By ROD AMNER
Between 17.1-27.2mm of the precious wet stuff fell on Makhanda before 8 am this morning (Thursday 20 September).
Jim Cambray recorded 27.2 mm from Park Road for the week 23-29 September, with all of it falling on Wednesday evening/night and early Thursday.
“It’s great when the weatherman gets it wrong like this. They said 10-20mm,” Jim remarked.
Robin Stobbs reported 17.1mm for Grant Street, and Paul Maylam recorded 22.5mm in Cathcart Street for the same period.
Robin said friends in Stones Hill and near Kwandwe both recorded 20mm. “So, this was pretty generalised rain and will get the grass and weeds growing nicely.”
East London received a whopping 46.2mm, according to Garth Sampson of the South African Weather Service.
In response to an observation from Paul about the zonal differences between the three Makhanda recordings each week, Jim agreed that these differences could be quite marked.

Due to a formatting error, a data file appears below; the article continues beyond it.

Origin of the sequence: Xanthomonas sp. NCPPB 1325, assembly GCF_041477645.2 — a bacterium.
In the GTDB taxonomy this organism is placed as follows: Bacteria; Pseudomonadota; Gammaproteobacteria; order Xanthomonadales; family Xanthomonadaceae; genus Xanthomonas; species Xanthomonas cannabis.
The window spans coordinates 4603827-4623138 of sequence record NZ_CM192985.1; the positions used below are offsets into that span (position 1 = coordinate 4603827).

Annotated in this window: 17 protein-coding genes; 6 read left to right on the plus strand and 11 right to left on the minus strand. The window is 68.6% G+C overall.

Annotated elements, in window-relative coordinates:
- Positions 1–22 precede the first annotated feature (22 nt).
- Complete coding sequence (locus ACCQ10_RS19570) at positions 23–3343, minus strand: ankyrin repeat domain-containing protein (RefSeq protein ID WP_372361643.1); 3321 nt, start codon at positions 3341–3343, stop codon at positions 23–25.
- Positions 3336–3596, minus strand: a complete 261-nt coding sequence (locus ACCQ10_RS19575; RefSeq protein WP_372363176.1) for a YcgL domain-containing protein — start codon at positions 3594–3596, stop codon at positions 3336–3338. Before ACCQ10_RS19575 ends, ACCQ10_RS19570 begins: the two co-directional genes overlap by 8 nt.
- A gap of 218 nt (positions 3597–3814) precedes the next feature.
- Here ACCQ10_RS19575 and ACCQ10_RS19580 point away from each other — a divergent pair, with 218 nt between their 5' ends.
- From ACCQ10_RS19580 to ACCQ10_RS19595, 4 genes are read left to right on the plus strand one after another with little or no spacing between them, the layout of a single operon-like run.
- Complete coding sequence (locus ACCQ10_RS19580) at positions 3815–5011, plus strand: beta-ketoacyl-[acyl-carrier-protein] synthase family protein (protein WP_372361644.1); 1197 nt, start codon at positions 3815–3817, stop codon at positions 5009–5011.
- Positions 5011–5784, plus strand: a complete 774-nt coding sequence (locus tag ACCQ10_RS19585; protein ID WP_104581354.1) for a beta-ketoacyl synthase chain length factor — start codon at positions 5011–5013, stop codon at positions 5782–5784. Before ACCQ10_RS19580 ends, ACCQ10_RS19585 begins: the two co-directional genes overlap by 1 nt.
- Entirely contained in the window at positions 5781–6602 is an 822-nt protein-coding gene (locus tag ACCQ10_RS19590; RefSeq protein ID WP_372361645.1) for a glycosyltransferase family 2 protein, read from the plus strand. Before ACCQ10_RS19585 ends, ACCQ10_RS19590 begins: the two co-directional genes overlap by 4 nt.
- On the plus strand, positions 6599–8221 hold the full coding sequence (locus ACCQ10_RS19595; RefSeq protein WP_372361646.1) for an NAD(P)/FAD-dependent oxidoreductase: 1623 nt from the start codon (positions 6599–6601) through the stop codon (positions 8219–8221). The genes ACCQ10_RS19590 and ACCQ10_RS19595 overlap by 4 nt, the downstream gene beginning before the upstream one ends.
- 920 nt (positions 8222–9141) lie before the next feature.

“This was why we wanted regular recordings from several places in town. Robin and I have been comparing records for some time. Differences can result from the make of the pluviometer, trees in your area, tall buildings, even down to the person who tilts his pluviometer!” Jim said.
“Over time, trees grow, or houses are built that obstruct the rainfall, and thus the recordings vary.”
“Wait till we get a thunderstorm – there are sometimes big differences as they can be quite localised,” Jim added.
Temperatures for the week 23-29 September ranged from 7-32 degrees Celsius.
Will the spring and summer rains revitalise the Howison’s Poort Dam and reactivate our water supply from the western side?
Before this week’s rain, the Eastern Cape provincial water storage lingered below the 50% mark. Dams have been on a consistent decline for months.
The Algoa Water Supply System with dams supplying water to Nelson Mandela Bay was down to 12.1% this week. Kouga Dam within the system was critically low at 5.6%, Loerie Dam had dropped to 33.0% and Impofu Dam declined to 16.9% this week.